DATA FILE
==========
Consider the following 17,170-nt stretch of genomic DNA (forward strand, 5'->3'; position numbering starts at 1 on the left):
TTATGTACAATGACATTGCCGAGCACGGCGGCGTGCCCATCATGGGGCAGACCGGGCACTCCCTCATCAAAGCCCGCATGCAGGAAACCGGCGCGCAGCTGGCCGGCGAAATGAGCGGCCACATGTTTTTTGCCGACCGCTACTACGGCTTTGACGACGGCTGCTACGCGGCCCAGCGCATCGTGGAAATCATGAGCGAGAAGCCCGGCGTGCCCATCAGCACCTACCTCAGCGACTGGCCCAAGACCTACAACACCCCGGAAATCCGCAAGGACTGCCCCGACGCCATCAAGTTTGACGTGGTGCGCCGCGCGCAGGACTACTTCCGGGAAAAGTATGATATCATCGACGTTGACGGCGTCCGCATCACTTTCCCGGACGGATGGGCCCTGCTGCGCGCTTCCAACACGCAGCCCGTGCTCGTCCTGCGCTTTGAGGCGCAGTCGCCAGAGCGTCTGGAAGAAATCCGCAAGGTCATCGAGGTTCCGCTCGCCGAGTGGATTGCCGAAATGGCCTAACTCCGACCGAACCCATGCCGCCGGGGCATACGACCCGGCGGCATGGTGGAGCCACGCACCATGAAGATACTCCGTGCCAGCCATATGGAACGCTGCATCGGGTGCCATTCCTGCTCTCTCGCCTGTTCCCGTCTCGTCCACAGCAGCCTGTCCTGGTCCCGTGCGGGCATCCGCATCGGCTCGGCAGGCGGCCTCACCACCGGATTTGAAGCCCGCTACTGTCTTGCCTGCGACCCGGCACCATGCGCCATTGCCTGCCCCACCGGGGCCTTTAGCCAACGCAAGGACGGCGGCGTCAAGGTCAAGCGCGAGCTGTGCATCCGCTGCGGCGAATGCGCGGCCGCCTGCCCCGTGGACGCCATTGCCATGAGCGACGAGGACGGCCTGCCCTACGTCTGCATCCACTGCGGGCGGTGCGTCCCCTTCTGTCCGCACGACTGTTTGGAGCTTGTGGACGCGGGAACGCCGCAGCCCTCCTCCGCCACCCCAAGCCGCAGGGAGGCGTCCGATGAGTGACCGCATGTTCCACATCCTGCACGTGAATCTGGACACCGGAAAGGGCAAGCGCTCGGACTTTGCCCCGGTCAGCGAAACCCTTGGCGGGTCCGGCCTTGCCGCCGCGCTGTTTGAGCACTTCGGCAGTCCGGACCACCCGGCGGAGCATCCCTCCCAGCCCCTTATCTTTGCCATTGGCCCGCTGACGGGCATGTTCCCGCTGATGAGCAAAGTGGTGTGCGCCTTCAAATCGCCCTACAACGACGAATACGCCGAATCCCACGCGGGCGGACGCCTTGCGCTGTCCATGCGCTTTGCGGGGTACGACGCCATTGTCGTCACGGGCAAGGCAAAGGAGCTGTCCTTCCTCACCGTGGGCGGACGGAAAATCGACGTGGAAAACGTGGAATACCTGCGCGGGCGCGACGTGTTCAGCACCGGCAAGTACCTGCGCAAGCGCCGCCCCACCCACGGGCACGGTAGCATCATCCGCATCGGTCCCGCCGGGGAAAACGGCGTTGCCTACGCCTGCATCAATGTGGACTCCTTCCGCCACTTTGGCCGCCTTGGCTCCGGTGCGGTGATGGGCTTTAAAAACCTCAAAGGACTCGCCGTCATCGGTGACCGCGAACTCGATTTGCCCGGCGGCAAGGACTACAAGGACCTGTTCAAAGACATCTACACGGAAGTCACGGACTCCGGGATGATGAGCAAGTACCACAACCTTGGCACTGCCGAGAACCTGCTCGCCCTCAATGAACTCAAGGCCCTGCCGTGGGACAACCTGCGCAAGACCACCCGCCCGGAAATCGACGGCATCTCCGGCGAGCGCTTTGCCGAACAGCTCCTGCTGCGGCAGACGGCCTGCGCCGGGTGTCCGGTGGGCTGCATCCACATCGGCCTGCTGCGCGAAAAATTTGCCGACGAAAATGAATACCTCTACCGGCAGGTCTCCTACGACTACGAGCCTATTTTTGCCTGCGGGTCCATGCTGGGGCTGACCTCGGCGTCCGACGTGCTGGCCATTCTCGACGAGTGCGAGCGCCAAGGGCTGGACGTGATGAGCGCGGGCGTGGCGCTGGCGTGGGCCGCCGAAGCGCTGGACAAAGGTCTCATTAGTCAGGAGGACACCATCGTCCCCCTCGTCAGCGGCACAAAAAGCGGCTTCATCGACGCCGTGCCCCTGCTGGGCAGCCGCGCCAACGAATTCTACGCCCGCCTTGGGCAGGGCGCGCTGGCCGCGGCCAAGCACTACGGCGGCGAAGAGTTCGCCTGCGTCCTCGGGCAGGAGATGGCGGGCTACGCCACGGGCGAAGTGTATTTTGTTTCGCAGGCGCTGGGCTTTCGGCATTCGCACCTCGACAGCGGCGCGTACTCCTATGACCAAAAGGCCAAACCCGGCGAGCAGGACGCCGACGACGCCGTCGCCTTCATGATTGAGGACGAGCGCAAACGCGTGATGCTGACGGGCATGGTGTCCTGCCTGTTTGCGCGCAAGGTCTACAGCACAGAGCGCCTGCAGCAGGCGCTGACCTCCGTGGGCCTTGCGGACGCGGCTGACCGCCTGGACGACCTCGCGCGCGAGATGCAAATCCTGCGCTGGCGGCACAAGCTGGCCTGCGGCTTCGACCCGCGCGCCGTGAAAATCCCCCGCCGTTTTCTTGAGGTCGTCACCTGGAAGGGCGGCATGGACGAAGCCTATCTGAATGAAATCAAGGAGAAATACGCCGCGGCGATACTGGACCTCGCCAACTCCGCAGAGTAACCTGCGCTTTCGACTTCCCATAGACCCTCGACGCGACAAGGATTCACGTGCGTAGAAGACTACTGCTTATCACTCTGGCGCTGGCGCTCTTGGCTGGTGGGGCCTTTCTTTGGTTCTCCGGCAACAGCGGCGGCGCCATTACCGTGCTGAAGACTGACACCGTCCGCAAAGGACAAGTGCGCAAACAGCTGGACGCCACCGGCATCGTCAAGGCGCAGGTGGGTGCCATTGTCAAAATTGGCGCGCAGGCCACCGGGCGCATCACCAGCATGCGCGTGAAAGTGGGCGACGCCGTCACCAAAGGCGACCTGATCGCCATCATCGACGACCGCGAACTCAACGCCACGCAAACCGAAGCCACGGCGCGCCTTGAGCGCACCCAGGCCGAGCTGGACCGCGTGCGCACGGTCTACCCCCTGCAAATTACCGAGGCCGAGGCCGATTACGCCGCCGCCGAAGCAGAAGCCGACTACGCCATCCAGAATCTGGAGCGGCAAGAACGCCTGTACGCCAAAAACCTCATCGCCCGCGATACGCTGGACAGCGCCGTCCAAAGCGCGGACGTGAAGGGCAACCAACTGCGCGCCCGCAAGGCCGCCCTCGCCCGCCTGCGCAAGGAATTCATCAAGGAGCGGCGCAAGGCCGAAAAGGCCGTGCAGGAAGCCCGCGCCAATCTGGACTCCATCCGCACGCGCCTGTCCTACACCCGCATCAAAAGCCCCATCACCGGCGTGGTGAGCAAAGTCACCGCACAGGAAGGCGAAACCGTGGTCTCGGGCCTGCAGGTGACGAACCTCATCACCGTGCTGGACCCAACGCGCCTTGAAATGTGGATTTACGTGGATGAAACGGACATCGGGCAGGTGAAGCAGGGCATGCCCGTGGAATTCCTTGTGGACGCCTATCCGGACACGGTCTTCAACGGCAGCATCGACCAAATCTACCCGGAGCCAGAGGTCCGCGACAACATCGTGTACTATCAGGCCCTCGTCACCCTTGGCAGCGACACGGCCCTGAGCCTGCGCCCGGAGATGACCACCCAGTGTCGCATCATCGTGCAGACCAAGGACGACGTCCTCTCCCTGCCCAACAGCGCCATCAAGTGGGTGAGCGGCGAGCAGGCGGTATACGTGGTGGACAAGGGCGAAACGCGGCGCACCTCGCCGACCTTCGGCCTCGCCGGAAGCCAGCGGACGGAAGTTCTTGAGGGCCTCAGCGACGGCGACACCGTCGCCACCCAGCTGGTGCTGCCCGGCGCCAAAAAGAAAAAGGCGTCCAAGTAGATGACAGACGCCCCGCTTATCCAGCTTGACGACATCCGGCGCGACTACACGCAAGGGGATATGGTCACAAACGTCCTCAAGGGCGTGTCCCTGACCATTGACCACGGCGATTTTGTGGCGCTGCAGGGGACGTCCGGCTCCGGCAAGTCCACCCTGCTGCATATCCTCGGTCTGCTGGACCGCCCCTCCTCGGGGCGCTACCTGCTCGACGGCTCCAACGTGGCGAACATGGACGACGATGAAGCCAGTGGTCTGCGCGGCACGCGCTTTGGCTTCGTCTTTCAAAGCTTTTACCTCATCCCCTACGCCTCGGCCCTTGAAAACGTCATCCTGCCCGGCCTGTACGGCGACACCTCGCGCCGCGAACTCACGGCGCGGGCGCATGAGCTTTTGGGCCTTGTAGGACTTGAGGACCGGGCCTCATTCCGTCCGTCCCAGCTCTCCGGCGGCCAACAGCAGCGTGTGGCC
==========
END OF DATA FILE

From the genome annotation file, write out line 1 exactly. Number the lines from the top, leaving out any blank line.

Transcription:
Consider the following 17,170-nt stretch of genomic DNA (forward strand, 5'->3'; position numbering starts at 1 on the left):